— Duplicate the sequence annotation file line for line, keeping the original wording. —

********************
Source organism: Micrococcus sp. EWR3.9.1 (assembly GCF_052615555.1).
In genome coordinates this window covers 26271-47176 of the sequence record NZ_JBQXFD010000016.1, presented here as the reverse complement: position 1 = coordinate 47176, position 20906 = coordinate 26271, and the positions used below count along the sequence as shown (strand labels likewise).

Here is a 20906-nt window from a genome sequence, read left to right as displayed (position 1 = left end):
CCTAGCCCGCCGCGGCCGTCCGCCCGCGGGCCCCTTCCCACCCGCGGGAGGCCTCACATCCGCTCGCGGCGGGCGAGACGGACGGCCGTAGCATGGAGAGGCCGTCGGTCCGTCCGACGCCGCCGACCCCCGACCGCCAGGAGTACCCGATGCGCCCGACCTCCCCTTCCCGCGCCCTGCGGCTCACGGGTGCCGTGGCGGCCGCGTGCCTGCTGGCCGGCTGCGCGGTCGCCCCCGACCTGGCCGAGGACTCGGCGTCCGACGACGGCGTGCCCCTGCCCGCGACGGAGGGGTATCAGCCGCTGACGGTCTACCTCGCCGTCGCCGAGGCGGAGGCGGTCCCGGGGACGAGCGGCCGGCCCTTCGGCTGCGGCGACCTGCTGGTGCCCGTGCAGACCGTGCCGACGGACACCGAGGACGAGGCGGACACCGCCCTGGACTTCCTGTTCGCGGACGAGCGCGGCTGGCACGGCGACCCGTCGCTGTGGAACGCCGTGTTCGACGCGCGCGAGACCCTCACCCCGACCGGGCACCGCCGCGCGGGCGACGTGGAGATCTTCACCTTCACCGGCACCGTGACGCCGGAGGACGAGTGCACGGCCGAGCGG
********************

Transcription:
Source organism: Micrococcus sp. EWR3.9.1 (assembly GCF_052615555.1).
In genome coordinates this window covers 26271-47176 of the sequence record NZ_JBQXFD010000016.1, presented here as the reverse complement: position 1 = coordinate 47176, position 20906 = coordinate 26271, and the positions used below count along the sequence as shown (strand labels likewise).

Here is a 20906-nt window from a genome sequence, read left to right as displayed (position 1 = left end):
CCTAGCCCGCCGCGGCCGTCCGCCCGCGGGCCCCTTCCCACCCGCGGGAGGCCTCACATCCGCTCGCGGCGGGCGAGACGGACGGCCGTAGCATGGAGAGGCCGTCGGTCCGTCCGACGCCGCCGACCCCCGACCGCCAGGAGTACCCGATGCGCCCGACCTCCCCTTCCCGCGCCCTGCGGCTCACGGGTGCCGTGGCGGCCGCGTGCCTGCTGGCCGGCTGCGCGGTCGCCCCCGACCTGGCCGAGGACTCGGCGTCCGACGACGGCGTGCCCCTGCCCGCGACGGAGGGGTATCAGCCGCTGACGGTCTACCTCGCCGTCGCCGAGGCGGAGGCGGTCCCGGGGACGAGCGGCCGGCCCTTCGGCTGCGGCGACCTGCTGGTGCCCGTGCAGACCGTGCCGACGGACACCGAGGACGAGGCGGACACCGCCCTGGACTTCCTGTTCGCGGACGAGCGCGGCTGGCACGGCGACCCGTCGCTGTGGAACGCCGTGTTCGACGCGCGCGAGACCCTCACCCCGACCGGGCACCGCCGCGCGGGCGACGTGGAGATCTTCACCTTCACCGGCACCGTGACGCCGGAGGACGAGTGCACGGCCGAGCGG